Each year, 33-43% of breast cancers (>100,000 cases) exhibit de novo resistance to initial therapeutic treatment strategies. Unfortunately, current technologies that guide initial treatment choices for breast cancer patients are inaccurate for identifying de novo resistance. This underscores the critical clinical need for earl, accurate, and cost-effective methods of selecting the most effective initial treatment for breast cancer patients. Early identification of those tumors that will respond to therapy versus those that are resistant will (1) expedite clinical decisions regarding the course of treatment, (2) improve the clinical outcomes of breast cancer patients by identifying those patients who are in need of alternate therapies, and (3) spare pre-identified unresponsive patients from the toxicities associated with ineffective treatment. The central goal of this proposal is to develop an innovative platform based on optical metabolic imaging technologies to directly measure de novo resistance of primary tumors and predict therapy response. Optical metabolic imaging (OMI) includes a unique combination of variables, developed by our lab, to accurately measure early drug response with cellular resolution. OMI exploits the intrinsic fluorescence intensities and lifetimes of the metabolic co-enzymes reduced nicotinamide adenine dinucleotide (NADH) and flavin adenine dinucleotide (FAD) to probe cellular metabolism. Our innovative combination endpoint, the OMI index, and unique cellular-level analysis provide unprecedented sensitivity to identify heterogeneous cellular drug response, which is critical to ensure that no malignant cells escape treatment. We have shown that OMI can accurately measure therapeutic response in breast tumors in vivo at an earlier time-point than currently used clinical techniques. Further, we have developed novel methods to culture primary human breast tumors in a three-dimensional collagen matrix (organoids), and have applied OMI to accurately, rapidly, and reproducibly predict in vivo tumor responses to multiple treatment schemes in these organoids. The novel and powerful predictive value of organoid testing and imaging could be used to optimize clinical treatment strategies prior to treatment using ex vivo biopsy samples. Therefore, the significance of OMI of primary tumor organoids lies in its potential to measure the dynamic cellular response to multiple treatment strategies within individual patient tumors. This approach could predict an optimal, individualized treatment strategy within hours, before the patient is actually treated. Significance: OMI of organoids derived from primary human tumors could serve as an accurate predictive test of de novo drug resistance across multiple types of cancers, thus transforming patient care to identify optimal treatment strategies before treatment is initiated. This work also has the potential to significantly accelerate pre-clinical drug discovery by developing sensitive in vivo measures of treatment response, and a high-throughput platform to test tumor response to multiple treatment schemes while reducing animal burden and read-out time.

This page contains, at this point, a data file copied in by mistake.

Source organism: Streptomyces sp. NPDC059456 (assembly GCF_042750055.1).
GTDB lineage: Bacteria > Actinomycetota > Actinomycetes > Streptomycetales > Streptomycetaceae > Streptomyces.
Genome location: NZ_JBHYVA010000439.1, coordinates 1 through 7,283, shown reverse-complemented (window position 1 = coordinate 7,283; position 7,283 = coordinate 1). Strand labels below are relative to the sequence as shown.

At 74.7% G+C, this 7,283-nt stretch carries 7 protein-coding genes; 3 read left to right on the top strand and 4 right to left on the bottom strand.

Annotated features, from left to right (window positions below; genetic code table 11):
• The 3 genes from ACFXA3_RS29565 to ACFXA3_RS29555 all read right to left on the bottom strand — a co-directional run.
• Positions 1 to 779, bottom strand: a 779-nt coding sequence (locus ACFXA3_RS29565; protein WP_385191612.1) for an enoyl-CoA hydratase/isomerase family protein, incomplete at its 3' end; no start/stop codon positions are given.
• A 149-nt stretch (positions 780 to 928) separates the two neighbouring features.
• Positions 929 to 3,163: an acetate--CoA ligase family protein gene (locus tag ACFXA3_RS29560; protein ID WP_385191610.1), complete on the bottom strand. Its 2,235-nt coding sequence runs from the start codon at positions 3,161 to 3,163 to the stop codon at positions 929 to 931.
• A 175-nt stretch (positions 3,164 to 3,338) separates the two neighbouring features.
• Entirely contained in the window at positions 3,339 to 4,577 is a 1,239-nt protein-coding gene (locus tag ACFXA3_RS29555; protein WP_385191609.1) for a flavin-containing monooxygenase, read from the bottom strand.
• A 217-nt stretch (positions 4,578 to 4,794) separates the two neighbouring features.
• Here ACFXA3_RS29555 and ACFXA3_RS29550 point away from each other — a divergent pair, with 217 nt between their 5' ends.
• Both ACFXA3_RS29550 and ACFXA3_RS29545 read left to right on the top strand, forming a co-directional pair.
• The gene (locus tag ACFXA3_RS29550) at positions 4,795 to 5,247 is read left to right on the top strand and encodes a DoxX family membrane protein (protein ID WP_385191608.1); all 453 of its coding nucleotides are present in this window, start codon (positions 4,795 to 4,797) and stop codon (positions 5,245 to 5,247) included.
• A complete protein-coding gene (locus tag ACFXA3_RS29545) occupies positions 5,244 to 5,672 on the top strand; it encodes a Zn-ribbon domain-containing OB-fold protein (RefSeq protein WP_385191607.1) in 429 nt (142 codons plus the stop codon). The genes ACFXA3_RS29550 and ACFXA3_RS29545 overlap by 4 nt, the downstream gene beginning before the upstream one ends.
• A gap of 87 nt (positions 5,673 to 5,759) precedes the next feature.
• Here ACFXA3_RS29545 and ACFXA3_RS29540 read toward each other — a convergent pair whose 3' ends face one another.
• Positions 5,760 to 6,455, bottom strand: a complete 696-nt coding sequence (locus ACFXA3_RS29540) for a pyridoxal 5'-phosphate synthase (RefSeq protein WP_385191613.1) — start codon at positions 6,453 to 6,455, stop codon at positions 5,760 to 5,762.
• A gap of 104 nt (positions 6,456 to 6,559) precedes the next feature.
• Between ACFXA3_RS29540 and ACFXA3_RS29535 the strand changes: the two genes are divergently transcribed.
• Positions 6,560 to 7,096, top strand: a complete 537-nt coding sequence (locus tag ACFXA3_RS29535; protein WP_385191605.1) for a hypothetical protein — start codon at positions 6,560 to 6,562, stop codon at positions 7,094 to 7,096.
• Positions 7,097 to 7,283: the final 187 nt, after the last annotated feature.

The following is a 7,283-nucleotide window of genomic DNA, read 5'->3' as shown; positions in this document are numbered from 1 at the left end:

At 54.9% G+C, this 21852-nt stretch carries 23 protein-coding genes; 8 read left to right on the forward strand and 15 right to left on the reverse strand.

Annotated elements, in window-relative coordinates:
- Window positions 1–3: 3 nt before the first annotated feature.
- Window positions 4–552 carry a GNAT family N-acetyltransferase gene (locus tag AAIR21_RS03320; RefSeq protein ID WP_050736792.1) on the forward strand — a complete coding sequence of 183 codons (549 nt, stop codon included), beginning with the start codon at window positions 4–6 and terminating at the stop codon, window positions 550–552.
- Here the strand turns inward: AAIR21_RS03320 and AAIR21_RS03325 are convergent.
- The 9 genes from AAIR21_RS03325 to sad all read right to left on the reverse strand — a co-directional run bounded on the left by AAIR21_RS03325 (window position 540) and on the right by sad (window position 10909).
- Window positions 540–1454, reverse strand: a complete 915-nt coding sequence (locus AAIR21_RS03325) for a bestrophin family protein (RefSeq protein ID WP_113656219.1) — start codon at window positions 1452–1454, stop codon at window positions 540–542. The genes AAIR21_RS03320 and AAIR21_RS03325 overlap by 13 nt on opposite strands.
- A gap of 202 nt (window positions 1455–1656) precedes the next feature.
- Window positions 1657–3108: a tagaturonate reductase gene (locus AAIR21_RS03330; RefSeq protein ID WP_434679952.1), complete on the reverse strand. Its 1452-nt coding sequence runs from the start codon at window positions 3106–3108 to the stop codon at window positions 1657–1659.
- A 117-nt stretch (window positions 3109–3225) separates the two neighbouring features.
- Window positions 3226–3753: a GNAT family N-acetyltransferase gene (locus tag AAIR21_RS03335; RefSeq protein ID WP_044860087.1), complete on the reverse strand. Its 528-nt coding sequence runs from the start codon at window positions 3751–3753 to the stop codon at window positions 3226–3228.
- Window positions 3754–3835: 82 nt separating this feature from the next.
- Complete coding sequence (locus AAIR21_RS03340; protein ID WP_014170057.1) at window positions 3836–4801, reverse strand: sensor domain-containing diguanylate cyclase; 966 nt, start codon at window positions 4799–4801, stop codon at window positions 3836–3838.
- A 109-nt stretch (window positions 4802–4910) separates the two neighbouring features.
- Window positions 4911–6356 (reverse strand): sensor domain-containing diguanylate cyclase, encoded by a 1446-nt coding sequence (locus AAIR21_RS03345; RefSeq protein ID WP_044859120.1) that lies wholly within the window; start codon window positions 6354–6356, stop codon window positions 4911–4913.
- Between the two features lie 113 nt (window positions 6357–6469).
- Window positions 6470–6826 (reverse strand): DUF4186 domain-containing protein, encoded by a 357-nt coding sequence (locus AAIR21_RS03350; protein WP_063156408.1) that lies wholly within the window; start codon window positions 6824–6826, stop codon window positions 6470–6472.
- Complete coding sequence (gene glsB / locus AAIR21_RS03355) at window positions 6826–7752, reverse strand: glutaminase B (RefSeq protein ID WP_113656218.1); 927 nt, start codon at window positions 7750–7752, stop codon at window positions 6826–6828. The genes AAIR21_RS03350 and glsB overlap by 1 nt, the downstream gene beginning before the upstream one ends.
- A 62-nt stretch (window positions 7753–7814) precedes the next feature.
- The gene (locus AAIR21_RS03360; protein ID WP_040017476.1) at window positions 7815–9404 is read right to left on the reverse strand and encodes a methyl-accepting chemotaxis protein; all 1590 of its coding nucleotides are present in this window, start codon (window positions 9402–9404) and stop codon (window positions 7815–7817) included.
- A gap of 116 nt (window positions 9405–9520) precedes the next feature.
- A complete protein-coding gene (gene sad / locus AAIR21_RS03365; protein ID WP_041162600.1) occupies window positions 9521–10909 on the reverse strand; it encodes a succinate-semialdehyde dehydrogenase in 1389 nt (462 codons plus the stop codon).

Public Health Relevance

The goal of this project is to develop an accurate, cost effective technology to predict cellular-level tumor response to anti-cancer therapy using intrinsic contrast optical metabolic imaging. These technologies will streamline meaningful drug development and inform clinical treatment decisions, thus improving the clinical outcomes of cancer patients.

National Institute of Health (NIH)
National Cancer Institute (NCI)
Research Project (R01)
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Biomedical Imaging Technology Study Section (BMIT)
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Menkens, Anne E
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Morgridge Institute for Research, Inc.
United States
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